One criticism that applies rather broadly to present-day literature of this type is that these scholars work almost entirely from outside the realm of real scientific research. Unlike predecessors such as Kuhn and Popper, who were qualified professional scientists, most of the present-day postmodern science studies writers do not have significant scientific training and/or credentials, do not address state-of-the-art scientific theories or methods in technical depth, and do not participate with scientific research teams in performing real research. Their approach is best exemplified by a comment made by Andrew Ross, editor of Social Text during the Sokal hoax episode, in the introduction to one of his published works: “This book is dedicated to all of the science teachers I never had. It could only have been written without them.” [Ross1991].

But this is a point upon which virtually all practicing research scientists will sharply disagree. Indeed, state-of-the-art scientific research is all about the details: underlying physical theories; mathematical derivations; testable hypotheses; state-of-the-art equipment; careful experimental design and data collection; rigorous data analysis and statistical methodology; carefully programmed computer simulations; advanced numerical methods; and, of course, cautiously inferred conclusions. Indeed, the details of the methods underlying a study are often as significant as the conclusions.

Thus, to the extent that the postmodern science studies community studiously avoids delving into the full technical details of leading-edge scientific research, these writers cannot possibly hope to have tangible impact in the scientific enterprise. And, needless to say, when leading figures in this community openly express their contempt and disdain for scientific work, they are not building bridges that will lead to productive collaborations with real scientists in the future.

According to an ancient account, when Pharaoh Ptolemy I of Egypt grew frustrated at the degree of effort required to master geometry, he asked Euclid whether there was some easier path. Euclid is said to have replied, “There is no royal road to geometry.” [Durant1975, vol. 2, pg. 501]. Indeed. And there is no royal road to modern science either.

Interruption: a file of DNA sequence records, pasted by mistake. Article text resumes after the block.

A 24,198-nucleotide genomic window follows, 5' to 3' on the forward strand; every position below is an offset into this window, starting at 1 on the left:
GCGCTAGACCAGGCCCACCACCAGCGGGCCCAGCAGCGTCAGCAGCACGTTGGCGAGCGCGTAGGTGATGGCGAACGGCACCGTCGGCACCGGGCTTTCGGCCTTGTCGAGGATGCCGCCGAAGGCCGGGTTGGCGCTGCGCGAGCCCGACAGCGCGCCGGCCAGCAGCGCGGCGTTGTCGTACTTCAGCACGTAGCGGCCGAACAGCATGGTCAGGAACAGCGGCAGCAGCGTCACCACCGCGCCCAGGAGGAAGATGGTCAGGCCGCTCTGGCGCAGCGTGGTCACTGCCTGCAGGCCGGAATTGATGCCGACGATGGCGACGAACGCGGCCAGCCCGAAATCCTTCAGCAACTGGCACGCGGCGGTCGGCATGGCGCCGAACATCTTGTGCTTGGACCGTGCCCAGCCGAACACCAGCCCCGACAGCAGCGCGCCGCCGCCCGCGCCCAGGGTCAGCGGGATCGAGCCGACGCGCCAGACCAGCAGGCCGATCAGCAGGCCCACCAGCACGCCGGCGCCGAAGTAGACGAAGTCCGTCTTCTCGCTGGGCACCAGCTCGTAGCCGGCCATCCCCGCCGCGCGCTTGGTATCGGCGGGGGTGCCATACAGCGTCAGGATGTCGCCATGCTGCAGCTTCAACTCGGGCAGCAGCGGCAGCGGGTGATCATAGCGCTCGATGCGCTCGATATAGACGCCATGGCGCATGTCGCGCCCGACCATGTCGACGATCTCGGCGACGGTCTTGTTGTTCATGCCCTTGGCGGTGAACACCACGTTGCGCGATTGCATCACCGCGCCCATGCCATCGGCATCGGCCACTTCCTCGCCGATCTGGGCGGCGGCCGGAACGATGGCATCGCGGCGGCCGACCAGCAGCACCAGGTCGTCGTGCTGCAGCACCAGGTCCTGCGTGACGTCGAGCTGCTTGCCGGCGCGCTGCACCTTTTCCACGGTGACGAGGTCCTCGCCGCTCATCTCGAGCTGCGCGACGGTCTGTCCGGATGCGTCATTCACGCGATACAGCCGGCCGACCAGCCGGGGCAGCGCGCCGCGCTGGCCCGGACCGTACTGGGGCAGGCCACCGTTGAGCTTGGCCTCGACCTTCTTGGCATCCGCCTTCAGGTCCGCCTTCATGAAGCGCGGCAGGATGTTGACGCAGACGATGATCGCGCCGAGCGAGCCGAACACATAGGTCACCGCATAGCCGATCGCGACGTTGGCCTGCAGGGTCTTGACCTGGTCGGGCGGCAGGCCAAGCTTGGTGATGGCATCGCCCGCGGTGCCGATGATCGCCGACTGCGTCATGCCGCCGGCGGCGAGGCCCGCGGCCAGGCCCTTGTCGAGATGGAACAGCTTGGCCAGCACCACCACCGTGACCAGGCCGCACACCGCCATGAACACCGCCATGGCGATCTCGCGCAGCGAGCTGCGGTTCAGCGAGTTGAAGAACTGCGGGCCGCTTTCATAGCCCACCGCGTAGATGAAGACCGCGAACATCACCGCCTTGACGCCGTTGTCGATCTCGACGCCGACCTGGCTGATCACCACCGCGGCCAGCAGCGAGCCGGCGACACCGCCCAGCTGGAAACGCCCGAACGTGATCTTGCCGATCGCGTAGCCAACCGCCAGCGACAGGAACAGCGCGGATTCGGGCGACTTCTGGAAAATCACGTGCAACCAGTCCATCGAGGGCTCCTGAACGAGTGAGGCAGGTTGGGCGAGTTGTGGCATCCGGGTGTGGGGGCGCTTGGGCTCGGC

Canadian-American physicist Lawrence Krauss summed up his view of these issues in the following terms [Krauss2012a]:

As both a general reader and as someone who is interested in ideas and culture, I have great respect for and have learned a great deal from a number of individuals who currently classify themselves as philosophers. … What I find common and so stimulating about the philosophical efforts of these intellectual colleagues is the way they thoughtfully reflect on human knowledge, amassed from empirical explorations in areas ranging from science to history, to clarify issues that are relevant to making decisions about how to function more effectively and happily as an individual, and as a member of a society.

As a practicing physicist however, the situation is somewhat different. There, I, and most of the colleagues with whom I have discussed this matter, have found that philosophical speculations about physics and the nature of science are not particularly useful, and have had little or no impact upon progress in my field. Even in several areas associated with what one can rightfully call the philosophy of science I have found the reflections of physicists to be more useful. For example, on the nature of science and the scientific method, I have found the insights offered by scientists who have chosen to write concretely about their experience and reflections, from Jacob Bronowski, to Richard Feynman, to Francis Crick, to Werner Heisenberg, Albert Einstein, and Sir James Jeans, to have provided me with a better practical guide than the work of even the most significant philosophical writers of whom I am aware, such as Karl Popper and Thomas Kuhn.

In spite of these difficulties, some scientists and philosophers look forward to a more respectful dialogue between the two disciplines in the future. As physicist Carlos Rovelli recently wrote [Rovelli2012]:

I think there is narrow-mindedness, if I might say so, in many of my colleague scientists that don’t want to learn what is being said in the philosophy of science. There is also a narrow-mindedness in a lot of probably areas of philosophy and the humanities in which they don’t want to learn about science, which is even more narrow-minded. Somehow cultures reach, enlarge. I’m throwing down an open door if I say it here, but restricting our vision of reality today on just the core content of science or the core content of humanities is just being blind to the complexity of reality that we can grasp from a number of points of view, which talk to one another enormously, and which I believe can teach one another enormously.